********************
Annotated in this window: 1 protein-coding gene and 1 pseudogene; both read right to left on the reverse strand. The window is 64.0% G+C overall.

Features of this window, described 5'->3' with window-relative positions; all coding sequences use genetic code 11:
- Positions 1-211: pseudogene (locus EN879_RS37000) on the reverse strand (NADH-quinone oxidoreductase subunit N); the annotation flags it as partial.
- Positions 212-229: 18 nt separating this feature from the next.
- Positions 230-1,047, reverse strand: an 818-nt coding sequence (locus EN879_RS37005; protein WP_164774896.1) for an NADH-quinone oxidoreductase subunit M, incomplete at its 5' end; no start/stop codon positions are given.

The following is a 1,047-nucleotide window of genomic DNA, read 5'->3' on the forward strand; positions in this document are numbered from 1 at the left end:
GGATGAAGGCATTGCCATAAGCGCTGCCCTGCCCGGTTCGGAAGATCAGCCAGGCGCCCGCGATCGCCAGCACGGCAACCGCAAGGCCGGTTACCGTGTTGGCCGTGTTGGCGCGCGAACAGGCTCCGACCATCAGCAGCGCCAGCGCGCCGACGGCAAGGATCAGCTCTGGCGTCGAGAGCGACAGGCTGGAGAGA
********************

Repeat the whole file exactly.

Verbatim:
Annotated in this window: 1 protein-coding gene and 1 pseudogene; both read right to left on the reverse strand. The window is 64.0% G+C overall.

Features of this window, described 5'->3' with window-relative positions; all coding sequences use genetic code 11:
- Positions 1-211: pseudogene (locus EN879_RS37000) on the reverse strand (NADH-quinone oxidoreductase subunit N); the annotation flags it as partial.
- Positions 212-229: 18 nt separating this feature from the next.
- Positions 230-1,047, reverse strand: an 818-nt coding sequence (locus EN879_RS37005; protein WP_164774896.1) for an NADH-quinone oxidoreductase subunit M, incomplete at its 5' end; no start/stop codon positions are given.

The following is a 1,047-nucleotide window of genomic DNA, read 5'->3' on the forward strand; positions in this document are numbered from 1 at the left end:
GGATGAAGGCATTGCCATAAGCGCTGCCCTGCCCGGTTCGGAAGATCAGCCAGGCGCCCGCGATCGCCAGCACGGCAACCGCAAGGCCGGTTACCGTGTTGGCCGTGTTGGCGCGCGAACAGGCTCCGACCATCAGCAGCGCCAGCGCGCCGACGGCAAGGATCAGCTCTGGCGTCGAGAGCGACAGGCTGGAGAGA